Pension alert: ‘Cheaper’ way to save for retirement ahead of looming tax deadline

Expert reveals tips on how to save for retirement

We use your sign-up to provide content in ways you’ve consented to and to improve our understanding of you. This may include adverts from us and 3rd parties based on our understanding. You can unsubscribe at any time. More info

The last day of the tax year, April 5, is less than a month away, but there’s still plenty that can be done to boost pension pots before then. Jenny Holt, Managing Director of Customer Savings & Investments at Standard Life, shared some useful tips to help savers make the most of their pension before the deadline.

Top up contributions with pension tax relief

Britons could benefit from added tax relief on their pension contributions, helping to boost their pot.

Ms Holt explained: “Tax relief makes your pension plan one of the most tax-efficient ways to save for your retirement. Your contributions get topped up by the Government, effectively making it cheaper to save more into your pension plan.

“Not all pension schemes provide tax relief in the same way, but most UK taxpayers get tax relief on their pension payments based on the rate of income tax they pay.

“This means most UK taxpayers will get a 20 percent top-up from the Government on their pension contributions, so it’ll only cost you £80 to pay £100 into your pension.

“The benefits are usually even more for higher or additional-rate taxpayers, although you’ll need to claim anything above 20 percent back from the Government depending on how your contributions are being paid.”

She added that some workplace pension schemes offer tax benefits in a different way, such as through salary sacrifice or salary exchange schemes, and urged people to check with their employer how this works for them if they are unsure.

Use the pension annual allowance

The pension annual allowance is the total amount that an individual, their employer and any third party can pay into their pension in a tax year.

Council tax reductions explained: Who is eligible to pay less and how to claim [INSIGHT]
Gifting cash to beat Sunak’s inheritance tax grab? Avoid these five costly IHT mistakes [WARNING]
State pension shock as Britons find their National Insurance contributions don’t count [ALERT]

The limit is currently £40,000 or 100 percent of someone’s earnings in a tax year, whichever is lower, although it could be less for higher earners, non-earners or those who have already started taking money from their pension savings.

Ms Holt said: “Once the new tax year starts, your annual allowance will renew. So it makes sense to consider paying more into your pension plan before then to make the most of this year’s allowance.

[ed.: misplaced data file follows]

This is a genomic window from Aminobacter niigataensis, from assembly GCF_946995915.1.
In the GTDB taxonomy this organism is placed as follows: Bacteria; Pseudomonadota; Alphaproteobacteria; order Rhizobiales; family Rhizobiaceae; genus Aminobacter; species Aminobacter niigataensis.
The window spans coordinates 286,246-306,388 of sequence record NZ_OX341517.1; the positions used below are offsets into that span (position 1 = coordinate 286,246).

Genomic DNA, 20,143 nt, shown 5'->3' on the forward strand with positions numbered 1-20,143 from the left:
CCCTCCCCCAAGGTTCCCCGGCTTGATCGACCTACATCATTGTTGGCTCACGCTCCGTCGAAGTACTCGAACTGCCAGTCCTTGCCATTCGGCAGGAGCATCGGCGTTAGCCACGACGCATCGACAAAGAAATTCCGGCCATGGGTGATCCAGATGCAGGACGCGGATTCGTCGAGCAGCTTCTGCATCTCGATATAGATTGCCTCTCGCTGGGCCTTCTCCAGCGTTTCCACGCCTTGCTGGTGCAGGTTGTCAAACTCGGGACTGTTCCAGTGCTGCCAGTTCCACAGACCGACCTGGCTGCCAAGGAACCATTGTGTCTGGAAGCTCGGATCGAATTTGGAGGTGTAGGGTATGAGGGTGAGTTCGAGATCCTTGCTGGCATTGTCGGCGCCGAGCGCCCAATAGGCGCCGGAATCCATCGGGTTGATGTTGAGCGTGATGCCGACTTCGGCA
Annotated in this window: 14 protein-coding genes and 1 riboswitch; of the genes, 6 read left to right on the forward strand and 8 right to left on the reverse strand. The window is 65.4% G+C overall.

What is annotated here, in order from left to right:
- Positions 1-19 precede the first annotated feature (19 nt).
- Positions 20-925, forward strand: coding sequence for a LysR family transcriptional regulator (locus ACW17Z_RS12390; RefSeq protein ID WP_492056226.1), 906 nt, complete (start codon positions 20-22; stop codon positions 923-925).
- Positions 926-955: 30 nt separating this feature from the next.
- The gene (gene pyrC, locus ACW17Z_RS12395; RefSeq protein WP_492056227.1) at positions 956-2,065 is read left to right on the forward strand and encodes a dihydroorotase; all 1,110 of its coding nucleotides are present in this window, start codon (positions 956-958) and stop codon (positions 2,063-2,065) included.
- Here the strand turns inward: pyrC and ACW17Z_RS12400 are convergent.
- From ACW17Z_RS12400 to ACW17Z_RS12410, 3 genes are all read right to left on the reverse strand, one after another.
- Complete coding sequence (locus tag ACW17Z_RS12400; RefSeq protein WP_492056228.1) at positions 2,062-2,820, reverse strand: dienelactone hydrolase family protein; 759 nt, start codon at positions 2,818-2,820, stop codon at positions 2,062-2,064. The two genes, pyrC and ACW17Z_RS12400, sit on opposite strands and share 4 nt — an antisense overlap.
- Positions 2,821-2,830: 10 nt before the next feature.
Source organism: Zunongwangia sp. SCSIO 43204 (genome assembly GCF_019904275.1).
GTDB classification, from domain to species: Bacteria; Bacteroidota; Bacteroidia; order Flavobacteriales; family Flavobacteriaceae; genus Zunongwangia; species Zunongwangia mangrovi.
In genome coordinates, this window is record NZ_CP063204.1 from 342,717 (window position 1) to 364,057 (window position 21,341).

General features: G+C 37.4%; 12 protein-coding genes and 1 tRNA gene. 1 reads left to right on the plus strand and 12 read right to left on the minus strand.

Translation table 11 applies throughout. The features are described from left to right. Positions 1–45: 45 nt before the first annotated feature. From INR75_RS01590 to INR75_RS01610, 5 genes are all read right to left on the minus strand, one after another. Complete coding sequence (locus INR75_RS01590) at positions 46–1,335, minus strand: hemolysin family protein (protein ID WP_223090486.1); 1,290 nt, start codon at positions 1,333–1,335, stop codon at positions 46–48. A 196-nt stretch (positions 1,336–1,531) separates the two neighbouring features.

“Even if you’ve already used all of your annual allowance for the 2021/22 tax year then you might still have the option to save more.

“If the £40,000 annual allowance limit applies to you and your circumstances allow, you can usually carry forward any unused allowances from the last three tax years, so it’s worth double checking.”

Take advantage of workplace pension plans

By paying into a workplace pension scheme, Britons can also get additional top ups from their employer which could add value to their retirement fund.

Ms Holt said: “Workplace pension plans are a great way to save more for your future because your employer has to contribute too.

“At least eight percent of your qualifying earnings will be paid in, and a minimum of three percent of that will come from your employer.

“Some employers will even match a percentage of your pension contributions. So check to see if upping your pension contributions could mean your employer will pay in more too.”

Get Child Benefit back by paying more into a pension plan

Child Benefit is reduced by the High Income Child Benefit Charge when one parent’s income reaches £50,000. At £60,000, the tax charge cancels out the benefit entirely.

However, there may be a way people could get some or all of it back if their earnings are in this range.

Ms Holt said Child Benefit can be worth around £2,500 a year to a three-child family, a potentially significant amount.

She explained: “Contributing to your pension plan reduces what counts as your income. And could allow you to keep your Child Benefit and boost your pension savings at the same time.

“Use the Government’s Child Benefit tax calculator to work out if you’re affected by the tax and how. You can choose not to take Child Benefit payments if your earnings are over £60,000, but you should still consider filling in the Child Benefit claim form.

“This helps you get National Insurance credits, which go towards your state pension later in life.”

Source: Read Full Article